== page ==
By Alexandria Hein
Published March 20, 2019
A French photographer has released a unique series of images revealing the skin damage caused by exposure to UV light that is not typically visible to the naked eye. The “Raw” series, which includes 20 different headshots and close-up photos of various body parts, was shot with special equipment by Pierre-Louis Ferrer.
“Each model offers the viewer an intimate view of his own being, which he cannot even perceive by himself,” Ferrer told SWNS of his inspiration. “This relationship of intimacy and trust is the opposite of our society, where selfies and social networks project an idyllic vision of our lives. I am fascinated by the possibility to see beyond the visible.”
The photos reveal different shaped marks and spots on the models’ bodies that you wouldn’t ordinarily see with your own eyes. Exposure to ultraviolet radiation is a major risk factor for most skin cancers, according to the American Cancer Society.
Sunlight is the main source of UV rays, with tanning lamps and beds also responsible for exposure. People who get a lot of UV exposure are at a greater risk for skin cancer, and while UV rays make up only a small portion of the sun’s rays, they are the main cause of the sun’s damaging effects on the skin.
Skin cancers start when the damage affects the DNA of genes that control skin growth. UVA rays age skin cells and can damage their DNA, and are linked to long-term skin damage such as wrinkles but are also thought to play a role in some skin cancers. UVB rays can damage skin cells’ DNA directly and are the main rays that cause sunburns, while UVC rays are not normally a cause of skin cancer as they don’t penetrate the Earth’s atmosphere and are not found in sunlight.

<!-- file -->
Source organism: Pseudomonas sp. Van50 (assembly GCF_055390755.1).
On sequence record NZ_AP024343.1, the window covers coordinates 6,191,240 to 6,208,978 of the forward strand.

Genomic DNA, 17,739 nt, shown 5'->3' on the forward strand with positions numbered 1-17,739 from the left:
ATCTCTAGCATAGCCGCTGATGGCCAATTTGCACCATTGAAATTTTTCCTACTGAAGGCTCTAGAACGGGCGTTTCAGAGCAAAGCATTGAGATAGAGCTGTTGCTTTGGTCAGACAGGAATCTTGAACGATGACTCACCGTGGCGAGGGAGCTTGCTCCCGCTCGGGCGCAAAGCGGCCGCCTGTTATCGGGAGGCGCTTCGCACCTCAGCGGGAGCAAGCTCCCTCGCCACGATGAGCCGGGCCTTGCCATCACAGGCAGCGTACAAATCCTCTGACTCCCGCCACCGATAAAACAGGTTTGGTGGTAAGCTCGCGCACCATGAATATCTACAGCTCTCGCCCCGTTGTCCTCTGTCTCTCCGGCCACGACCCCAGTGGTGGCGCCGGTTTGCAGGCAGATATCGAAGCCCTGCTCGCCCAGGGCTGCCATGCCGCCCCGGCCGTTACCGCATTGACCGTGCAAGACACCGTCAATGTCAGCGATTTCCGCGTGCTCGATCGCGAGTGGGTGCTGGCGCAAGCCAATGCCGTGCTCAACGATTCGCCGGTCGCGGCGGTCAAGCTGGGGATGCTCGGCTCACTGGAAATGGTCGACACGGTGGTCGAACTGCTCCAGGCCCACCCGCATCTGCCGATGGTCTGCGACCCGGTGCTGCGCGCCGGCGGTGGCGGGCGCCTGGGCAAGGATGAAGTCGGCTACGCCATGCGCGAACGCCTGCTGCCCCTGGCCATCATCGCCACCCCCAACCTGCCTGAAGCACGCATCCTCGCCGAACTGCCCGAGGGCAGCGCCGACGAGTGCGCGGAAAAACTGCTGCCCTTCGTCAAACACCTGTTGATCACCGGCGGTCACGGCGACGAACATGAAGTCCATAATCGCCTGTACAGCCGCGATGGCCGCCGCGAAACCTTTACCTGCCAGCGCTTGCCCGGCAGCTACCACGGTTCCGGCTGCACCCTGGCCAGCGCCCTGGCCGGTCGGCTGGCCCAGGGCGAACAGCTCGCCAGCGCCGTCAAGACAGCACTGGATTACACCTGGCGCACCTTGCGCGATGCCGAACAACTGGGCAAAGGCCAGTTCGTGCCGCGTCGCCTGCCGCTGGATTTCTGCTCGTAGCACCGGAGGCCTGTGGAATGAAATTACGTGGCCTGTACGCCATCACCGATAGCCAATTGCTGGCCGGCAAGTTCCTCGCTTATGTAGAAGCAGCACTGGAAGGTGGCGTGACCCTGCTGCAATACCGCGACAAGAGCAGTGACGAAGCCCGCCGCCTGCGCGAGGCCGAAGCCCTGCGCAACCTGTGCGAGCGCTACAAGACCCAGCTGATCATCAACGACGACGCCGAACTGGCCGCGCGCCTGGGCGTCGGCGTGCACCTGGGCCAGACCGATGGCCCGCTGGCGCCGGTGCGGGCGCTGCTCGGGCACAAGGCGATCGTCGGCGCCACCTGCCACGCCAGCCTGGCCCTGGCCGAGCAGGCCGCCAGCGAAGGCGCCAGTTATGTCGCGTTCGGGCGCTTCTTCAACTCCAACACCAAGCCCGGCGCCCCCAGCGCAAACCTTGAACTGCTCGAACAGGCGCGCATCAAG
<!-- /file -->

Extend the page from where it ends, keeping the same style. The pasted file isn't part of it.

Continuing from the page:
According to the American Cancer Society, sunburn and tanning are the short-term results of too much UV exposure, and are signs of skin cancer although some may not typically think of them as such. Long-term exposure can cause early skin aging, wrinkles, loss of skin elasticity, dark patches and pre-cancerous skin changes such as dry, scaly rough patches.
“This series illustrates the raw and natural character of the human begin, revealed by the technique of ultraviolet photography,” he told SWNS.